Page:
AntiFuzz: Impeding Fuzzing Audits of Binary Executables

Reviewed by Paschal Amusuo / 2022-02-21
Keywords: Fuzz Testing, Security

Fuzzing is one of the most widely used and successful methods of finding security vulnerabilities in software programs. Fuzzing tools automatically and randomly generates input to a program, and run the program using these inputs until it crashes. These crashes usually indicate the presence of a security vulnerability that can be exploited by an attacker.

But fuzzing can also be used by attackers who want to exploit the program. Can we therefore make our program difficult to fuzz so an attacker can not detect any hidden vulnerability in our program? To find out, the authors of this paper developed strategies that make fuzzing a program difficult. They identified some assumptions that existing fuzzing tools depend on to work successfully then developed a tool, AntiFuzz, that can be used to modify the target program and impede fuzzing. Some assumptions and counter-measures include:

  1. Fuzzers try to generate inputs that can transverse all parts of the program code using coverage information. Hence, if we can make our program return false coverage information, fuzzing would be significantly impeded. To achieve this, AntiFuzz returns different, fake coverage information for each input to the program.

  2. Fuzzers monitor the operating system in order to detect program crashes. To counter this, AntiFuzz sends fake crash signals to the operating systems.

  3. Fuzzers need to execute the program many times per second in order to operate efficiently. Since most of the input generated by the fuzzers is malformed, AntiFuzz slows the program down when it detects such inputs. While this slowdown would not be noticed by a normal user, it can significantly impede the efficient operation of the fuzzer.

To see if their approach actually worked, the authors used four different state-of-the-art fuzzers to fuzz a set of target programs which contained several bugs. Their results show that AntiFuzz successfully prevented the detection of all bugs previously detected when all the counter-measures were applied.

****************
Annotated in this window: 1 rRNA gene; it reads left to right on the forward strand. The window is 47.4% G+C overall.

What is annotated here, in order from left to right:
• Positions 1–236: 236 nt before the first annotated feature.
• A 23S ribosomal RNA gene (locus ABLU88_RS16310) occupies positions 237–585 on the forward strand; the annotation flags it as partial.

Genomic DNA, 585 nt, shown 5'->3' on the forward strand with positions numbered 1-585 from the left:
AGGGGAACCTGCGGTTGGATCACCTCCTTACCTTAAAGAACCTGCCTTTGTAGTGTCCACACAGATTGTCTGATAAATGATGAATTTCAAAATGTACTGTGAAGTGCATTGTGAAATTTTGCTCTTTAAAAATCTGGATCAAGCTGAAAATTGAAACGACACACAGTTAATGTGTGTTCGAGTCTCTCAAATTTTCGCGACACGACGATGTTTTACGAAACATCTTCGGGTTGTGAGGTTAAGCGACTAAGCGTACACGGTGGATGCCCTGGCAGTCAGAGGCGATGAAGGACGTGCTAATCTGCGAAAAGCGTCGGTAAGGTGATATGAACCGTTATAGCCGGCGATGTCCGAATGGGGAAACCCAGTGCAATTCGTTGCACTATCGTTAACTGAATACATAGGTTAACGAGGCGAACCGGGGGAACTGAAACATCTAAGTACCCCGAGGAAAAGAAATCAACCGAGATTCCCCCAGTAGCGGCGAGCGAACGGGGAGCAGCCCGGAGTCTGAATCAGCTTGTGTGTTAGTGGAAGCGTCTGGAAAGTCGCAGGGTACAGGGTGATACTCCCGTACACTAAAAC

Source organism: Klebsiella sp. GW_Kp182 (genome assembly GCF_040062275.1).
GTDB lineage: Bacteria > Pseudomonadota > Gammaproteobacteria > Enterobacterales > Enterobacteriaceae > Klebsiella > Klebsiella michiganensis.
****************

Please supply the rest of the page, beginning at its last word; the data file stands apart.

I love their approach to impeding fuzzing because it combines multiple measures. However, by making the publicly deployed and accessible version of a program resistant to fuzzing, this would restrict the fuzzing operation to only the program developers, impeding the detection of security vulnerabilities by security researchers and white hat hackers who also rely on fuzzing.

Guler2019 Emre G├╝ler, Cornelius Aschermann, Ali Abbasi, and Thorsten Holz: "AntiFuzz: Impeding Fuzzing Audits of Binary Executables". 2019 USENIX Security Symposium.

A general defense strategy in computer security is to increase the cost of successful attacks in both computational resources as well as human time. In the area of binary security, this is commonly done by using obfuscation methods to hinder reverse engineering and the search for software vulnerabilities. However, recent trends in automated bug finding changed the modus operandi. Nowadays it is very common for bugs to be found by various fuzzing tools. Due to ever-increasing amounts of automation and research on better fuzzing strategies, large-scale, dragnet-style fuzzing of many hundreds of targets becomes viable. As we show, current obfuscation techniques are aimed at increasing the cost of human understanding and do little to slow down fuzzing.

In this paper, we introduce several techniques to protect a binary executable against an analysis with automated bug f inding approaches that are based on fuzzing, symbolic/concolic execution, and taint-assisted fuzzing (commonly known as hybrid fuzzing). More specifically, we perform a systematic analysis of the fundamental assumptions of bug finding tools and develop general countermeasures for each assumption. Note that these techniques are not designed to target specific implementations of fuzzing tools, but address general assumptions that bug finding tools necessarily depend on. Our evaluation demonstrates that these techniques effectively impede fuzzing audits, while introducing a negligible performance overhead. Just as obfuscation techniques increase the amount of human labor needed to find a vulnerability, our techniques render automated fuzzing-based approaches futile.